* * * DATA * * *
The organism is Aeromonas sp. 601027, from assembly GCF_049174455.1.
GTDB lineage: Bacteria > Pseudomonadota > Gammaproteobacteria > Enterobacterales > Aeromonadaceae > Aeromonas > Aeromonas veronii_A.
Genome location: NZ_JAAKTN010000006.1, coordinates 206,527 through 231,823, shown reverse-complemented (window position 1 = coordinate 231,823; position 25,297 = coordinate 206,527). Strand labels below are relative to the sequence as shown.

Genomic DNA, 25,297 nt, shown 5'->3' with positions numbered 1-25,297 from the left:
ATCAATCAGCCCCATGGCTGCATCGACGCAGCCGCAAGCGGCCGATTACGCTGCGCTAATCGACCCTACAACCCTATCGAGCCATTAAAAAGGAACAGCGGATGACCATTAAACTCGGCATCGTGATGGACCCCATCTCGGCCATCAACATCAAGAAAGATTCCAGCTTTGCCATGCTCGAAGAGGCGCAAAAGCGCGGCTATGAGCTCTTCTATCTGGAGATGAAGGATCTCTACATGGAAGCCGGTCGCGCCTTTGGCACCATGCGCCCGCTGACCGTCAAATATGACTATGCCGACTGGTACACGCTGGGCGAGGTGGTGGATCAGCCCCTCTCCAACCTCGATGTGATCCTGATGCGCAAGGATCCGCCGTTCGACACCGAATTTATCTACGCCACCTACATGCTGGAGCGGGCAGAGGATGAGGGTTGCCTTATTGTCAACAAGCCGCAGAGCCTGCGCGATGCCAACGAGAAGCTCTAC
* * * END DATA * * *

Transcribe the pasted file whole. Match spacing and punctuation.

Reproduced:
The organism is Aeromonas sp. 601027, from assembly GCF_049174455.1.
GTDB lineage: Bacteria > Pseudomonadota > Gammaproteobacteria > Enterobacterales > Aeromonadaceae > Aeromonas > Aeromonas veronii_A.
Genome location: NZ_JAAKTN010000006.1, coordinates 206,527 through 231,823, shown reverse-complemented (window position 1 = coordinate 231,823; position 25,297 = coordinate 206,527). Strand labels below are relative to the sequence as shown.

Genomic DNA, 25,297 nt, shown 5'->3' with positions numbered 1-25,297 from the left:
ATCAATCAGCCCCATGGCTGCATCGACGCAGCCGCAAGCGGCCGATTACGCTGCGCTAATCGACCCTACAACCCTATCGAGCCATTAAAAAGGAACAGCGGATGACCATTAAACTCGGCATCGTGATGGACCCCATCTCGGCCATCAACATCAAGAAAGATTCCAGCTTTGCCATGCTCGAAGAGGCGCAAAAGCGCGGCTATGAGCTCTTCTATCTGGAGATGAAGGATCTCTACATGGAAGCCGGTCGCGCCTTTGGCACCATGCGCCCGCTGACCGTCAAATATGACTATGCCGACTGGTACACGCTGGGCGAGGTGGTGGATCAGCCCCTCTCCAACCTCGATGTGATCCTGATGCGCAAGGATCCGCCGTTCGACACCGAATTTATCTACGCCACCTACATGCTGGAGCGGGCAGAGGATGAGGGTTGCCTTATTGTCAACAAGCCGCAGAGCCTGCGCGATGCCAACGAGAAGCTCTAC